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Development of Alternative Diffusion Barriers for Advanced Copper Interconnects

Permanent Link: http://ufdc.ufl.edu/UFE0023546/00001

Material Information

Title: Development of Alternative Diffusion Barriers for Advanced Copper Interconnects
Physical Description: 1 online resource (118 p.)
Language: english
Creator: Leu, Lii-Cherng
Publisher: University of Florida
Place of Publication: Gainesville, Fla.
Publication Date: 2008

Subjects

Subjects / Keywords: cu, diffusion, ir, iridium, pd, wbn, zrgen
Materials Science and Engineering -- Dissertations, Academic -- UF
Genre: Materials Science and Engineering thesis, Ph.D.
bibliography   ( marcgt )
theses   ( marcgt )
government publication (state, provincial, terriorial, dependent)   ( marcgt )
born-digital   ( sobekcm )
Electronic Thesis or Dissertation

Notes

Abstract: The advance in silicon semiconductor processing has driven the minimum feature size towards 32 nm node. Copper has replaced Al as the dominant interconnect metal owing to its lower resistivity and better electromigration resistance. The diffusion of Cu into dielectrics or Si results in deteriorating device performance. To avoid copper diffusion, an effective barrier layer needs to be integrated to protect the device. Ta/TaN bilayer liner is currently used for Cu damascene process. As conventional electrodeposition of Cu requires a sputter deposited Cu seed layer, the continual shrinking in the minimum metal pitch width and increasing high aspect ratio will bring difficulty in conformal step coverage. This work firstly focused on investigating new possible liner replacement for Ta in order to achieve direct copper electrodeposition, and then studied on other possible nitride barrier candidates for Cu metallization. As a liner material for direct copper electroplating with excellent conformity and high quality copper texture, the diffusion barrier properties of 5 nm iridium thin films for Cu metallization on Si were examined. To avoid iridium silicidation with the underlying Si and to enhance barrier properties against copper diffusion, the Ir/TaN bilayer approach was also studied. As the failure temperature for 5 nm iridium barrier was 400 degrees C, the addition of TaN layer strongly improved the barrier performance. The utilization of Pd as a catalyst for Cu electroless deposition along with TaN to form a bilayer barrier was also investigated. The Pd/TaN bilayer structure was shown to prevent copper diffusion up to 550 degrees C for 1 h. Ternary refractory metal nitride W-B-N thin films were also studied as a candidate diffusion barrier for Cu metallization on Si. W-B-N thin films were amorphous with low resistivity ranging from 159.92 to 240.4 ??cm. The W-B-N thin films deposited at 5% N2 flow ratio can block Cu diffusion after 500 degrees C annealing for 1 h. As one of the interesting refractory metal nitrides for Cu diffusion barrier application, the comparative study between ZrN and Zr-Ge-N thin films as diffusion barriers was also examined.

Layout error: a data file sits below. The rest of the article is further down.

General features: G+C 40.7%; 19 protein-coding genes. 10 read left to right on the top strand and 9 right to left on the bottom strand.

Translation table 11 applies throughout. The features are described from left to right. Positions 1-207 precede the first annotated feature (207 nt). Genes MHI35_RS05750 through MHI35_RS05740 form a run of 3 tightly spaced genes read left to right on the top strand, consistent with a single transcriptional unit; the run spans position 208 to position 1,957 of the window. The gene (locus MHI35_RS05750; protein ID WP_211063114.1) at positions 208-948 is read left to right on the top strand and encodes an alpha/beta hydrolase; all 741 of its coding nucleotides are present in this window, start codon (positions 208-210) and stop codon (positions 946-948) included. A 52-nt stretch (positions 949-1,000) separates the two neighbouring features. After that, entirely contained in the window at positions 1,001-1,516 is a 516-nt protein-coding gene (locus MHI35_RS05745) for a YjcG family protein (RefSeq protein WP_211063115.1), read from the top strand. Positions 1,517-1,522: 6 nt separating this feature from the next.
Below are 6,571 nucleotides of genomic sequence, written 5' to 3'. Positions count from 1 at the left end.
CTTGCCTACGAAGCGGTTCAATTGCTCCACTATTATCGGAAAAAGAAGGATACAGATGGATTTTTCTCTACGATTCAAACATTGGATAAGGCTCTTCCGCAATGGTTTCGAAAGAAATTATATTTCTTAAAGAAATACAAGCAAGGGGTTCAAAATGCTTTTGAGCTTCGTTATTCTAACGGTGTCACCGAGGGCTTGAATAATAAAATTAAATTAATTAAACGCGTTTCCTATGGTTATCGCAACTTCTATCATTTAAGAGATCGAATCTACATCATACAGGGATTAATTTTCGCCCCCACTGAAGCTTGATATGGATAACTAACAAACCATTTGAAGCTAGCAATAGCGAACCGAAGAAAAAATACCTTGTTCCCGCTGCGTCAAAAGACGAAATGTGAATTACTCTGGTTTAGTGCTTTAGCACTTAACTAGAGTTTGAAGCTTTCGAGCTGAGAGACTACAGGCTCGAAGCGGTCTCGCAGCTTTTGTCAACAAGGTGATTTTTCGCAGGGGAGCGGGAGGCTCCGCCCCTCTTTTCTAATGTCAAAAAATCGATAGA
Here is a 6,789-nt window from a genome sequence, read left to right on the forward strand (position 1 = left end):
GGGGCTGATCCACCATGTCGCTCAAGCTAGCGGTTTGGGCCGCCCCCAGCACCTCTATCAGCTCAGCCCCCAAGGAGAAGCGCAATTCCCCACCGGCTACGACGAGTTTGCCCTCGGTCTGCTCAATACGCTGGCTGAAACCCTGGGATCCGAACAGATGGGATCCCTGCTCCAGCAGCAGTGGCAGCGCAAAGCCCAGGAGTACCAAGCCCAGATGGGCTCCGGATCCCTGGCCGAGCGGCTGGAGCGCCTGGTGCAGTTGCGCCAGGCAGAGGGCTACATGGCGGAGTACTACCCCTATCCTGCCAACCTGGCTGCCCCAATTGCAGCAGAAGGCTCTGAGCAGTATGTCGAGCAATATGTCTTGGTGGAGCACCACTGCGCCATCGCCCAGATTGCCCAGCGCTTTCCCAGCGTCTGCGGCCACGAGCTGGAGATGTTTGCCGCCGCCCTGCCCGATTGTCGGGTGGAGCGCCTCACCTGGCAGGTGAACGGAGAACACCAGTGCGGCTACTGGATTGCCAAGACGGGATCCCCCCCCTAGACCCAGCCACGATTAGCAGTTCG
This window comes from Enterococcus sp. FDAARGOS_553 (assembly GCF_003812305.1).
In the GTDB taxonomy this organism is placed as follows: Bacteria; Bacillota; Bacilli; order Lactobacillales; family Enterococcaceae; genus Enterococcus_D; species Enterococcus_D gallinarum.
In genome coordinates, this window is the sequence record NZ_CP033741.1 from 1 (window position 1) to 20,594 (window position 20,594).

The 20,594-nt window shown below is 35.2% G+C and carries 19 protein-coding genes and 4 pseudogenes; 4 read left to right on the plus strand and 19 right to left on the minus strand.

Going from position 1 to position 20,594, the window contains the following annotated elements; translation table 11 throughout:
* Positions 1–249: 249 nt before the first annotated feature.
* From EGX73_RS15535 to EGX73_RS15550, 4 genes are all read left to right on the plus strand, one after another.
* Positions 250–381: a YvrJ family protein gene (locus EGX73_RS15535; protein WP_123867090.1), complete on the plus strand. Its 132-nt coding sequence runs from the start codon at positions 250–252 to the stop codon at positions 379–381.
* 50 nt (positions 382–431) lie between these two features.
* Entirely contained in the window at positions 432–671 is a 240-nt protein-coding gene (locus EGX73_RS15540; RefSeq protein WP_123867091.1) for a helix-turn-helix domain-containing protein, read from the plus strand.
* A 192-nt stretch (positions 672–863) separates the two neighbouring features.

General Note: In the series University of Florida Digital Collections.
General Note: Includes vita.
Bibliography: Includes bibliographical references.
Source of Description: Description based on online resource; title from PDF title page.
Source of Description: This bibliographic record is available under the Creative Commons CC0 public domain dedication. The University of Florida Libraries, as creator of this bibliographic record, has waived all rights to it worldwide under copyright law, including all related and neighboring rights, to the extent allowed by law.
Statement of Responsibility: by Lii-Cherng Leu.
Thesis: Thesis (Ph.D.)--University of Florida, 2008.
Local: Adviser: Norton, David P.

Record Information

Source Institution: UFRGP
Rights Management: Applicable rights reserved.
Classification: lcc - LD1780 2008
System ID: UFE0023546:00001

Permanent Link: http://ufdc.ufl.edu/UFE0023546/00001

Material Information

Title: Development of Alternative Diffusion Barriers for Advanced Copper Interconnects
Physical Description: 1 online resource (118 p.)
Language: english
Creator: Leu, Lii-Cherng
Publisher: University of Florida
Place of Publication: Gainesville, Fla.
Publication Date: 2008

Subjects

Subjects / Keywords: cu, diffusion, ir, iridium, pd, wbn, zrgen
Materials Science and Engineering -- Dissertations, Academic -- UF
Genre: Materials Science and Engineering thesis, Ph.D.
bibliography   ( marcgt )
theses   ( marcgt )